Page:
Author Topic: [MOVED] Hacking NVidia Cards into their Professional Counterparts  (Read 1204575 times)

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Offline karakarga

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Re: [MOVED] Hacking NVidia Cards into their Professional Counterparts
« Reply #525 on: September 08, 2013, 06:52:54 am »
Hi to all, I have just become a member, and wish to ask!

Chip Computer Magazine September issue of Turkey, quoted a "GTX670 to Quadro K5000" mod from German Chip Magazine crew, with a pdf link at http://chip.tk/13W2MpS adress!

They have used a Zotac 2GB GTX670 Amp Edition. But, for the resistor 0, they have used, 20k instead of 40k! :o

Which one is the best?
 

Offline gordan

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Re: [MOVED] Hacking NVidia Cards into their Professional Counterparts
« Reply #526 on: September 08, 2013, 10:39:38 am »
1) Removing both resistors (so all 0-4 resistor locations are empty) results in device ID of 0x11BF, i.e. Grid K2 - which is what I was aiming for anyway. From there on I can soft-mod to K5000 or GTX680MX if required (or anything else with IDs between 0x11A0 and 0x11BF).

Did you add two 40k resistors in the correct locations? If you did not, this could be the cause.

verybigbadboy notes he has some stability problems when they are not on.
I do not have these stability problems (but I did add them on for good measure a month back).
You may be having problems because of this that neither one of us experienced. Try adding the resistors.

I'm not convinced. The stability issues I have seen mentioned is related to the PCI device ID changing randomly. I am not seeing that. It is always 0x11BF. I am only seeing the 1280x800 limitation on my VM host. On bare metal in another machine it works fine.

In K2 mode, the card works for VGA passthrough on Xen. Sort of. Almost. It works find at up to 1280x800. If I select any res higher than that, it fails. As far as I can tell, the monitor is told to go into sleep mode. Tested with 320.49 and 320.78 drivers.

I am running Xen 4.2.2 with no patches (save a SLIC table I added in to active Windows to). The unofficial nVidia patches do not have to be used, but the did work for me if you wanted to do GPU passthrough without the cirrus card. My current graphics driver is 320.00. Both the Geforce and Quadro/Grid drivers give me the same performance. I have not upgraded to test the new ones. Try that revision and see if it helps.

I am using Xen 4.3.0 and the same setup works fine with faux-Quadro 2000, 5000 and 6000 cards. I am using XP64. This is probably the big difference between my setup and everyone else's, but I habe tried it on bare metal on XP64 and it works fine there.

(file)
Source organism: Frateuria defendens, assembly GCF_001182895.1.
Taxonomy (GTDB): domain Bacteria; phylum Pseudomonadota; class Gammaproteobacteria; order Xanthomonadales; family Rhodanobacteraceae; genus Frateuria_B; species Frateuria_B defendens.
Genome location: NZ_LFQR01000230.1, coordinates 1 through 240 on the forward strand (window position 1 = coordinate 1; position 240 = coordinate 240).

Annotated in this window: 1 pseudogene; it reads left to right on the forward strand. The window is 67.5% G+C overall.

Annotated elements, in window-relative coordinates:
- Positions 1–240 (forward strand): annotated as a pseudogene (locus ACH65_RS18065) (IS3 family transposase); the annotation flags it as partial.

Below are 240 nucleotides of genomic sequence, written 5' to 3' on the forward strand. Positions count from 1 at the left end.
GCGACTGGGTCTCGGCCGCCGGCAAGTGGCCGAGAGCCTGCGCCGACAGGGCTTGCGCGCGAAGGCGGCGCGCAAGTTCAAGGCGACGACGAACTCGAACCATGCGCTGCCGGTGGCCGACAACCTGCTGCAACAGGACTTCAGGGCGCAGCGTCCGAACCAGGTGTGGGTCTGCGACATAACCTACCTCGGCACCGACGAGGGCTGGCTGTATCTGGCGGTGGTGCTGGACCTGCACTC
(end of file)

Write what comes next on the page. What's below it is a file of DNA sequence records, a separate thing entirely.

Offline gamezr2ez

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Re: [MOVED] Hacking NVidia Cards into their Professional Counterparts
« Reply #527 on: September 08, 2013, 06:50:13 pm »
Your "monitor is told to go into sleep mode" sounds like the card is locking up. I don't know what your setup is, what info can you get from the hypervisor when that happens? When my card would lockup just like you are describing, the ID would still read 0x11BF. It wasn't until I popped on a 100k resistor to R2 that it no longer locked up just like you are describing. You should try it instead of dismissing it.

As for using XP64, I haven't tested this card in that environment. A previous card that I had working with that a few years back required I use the `stdvga=1` option to get rid of the CIRRUS card before it would work. I would have screwy results otherwise. It would either not work at all, or would crash when I changed resolution or launched a full screen game. Try a Win7 VM.
 

Offline gordan

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Re: [MOVED] Hacking NVidia Cards into their Professional Counterparts
« Reply #528 on: September 08, 2013, 07:47:39 pm »
The card doesn't crash/lock up - if I don't click the button to keep the new mode, it reverts back to the previos mode after 15 seconds, at which point it works again. And it works fine on a different machine (bare metal XP64, different motherboard).

I'll put some 40K resistors on it instead of leaving them off and see if it helps - stranger things have happened, so I'm not prepared to dismiss anything at this point.
 

Offline opoeta

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Re: [MOVED] Hacking NVidia Cards into their Professional Counterparts
« Reply #529 on: September 09, 2013, 11:51:14 am »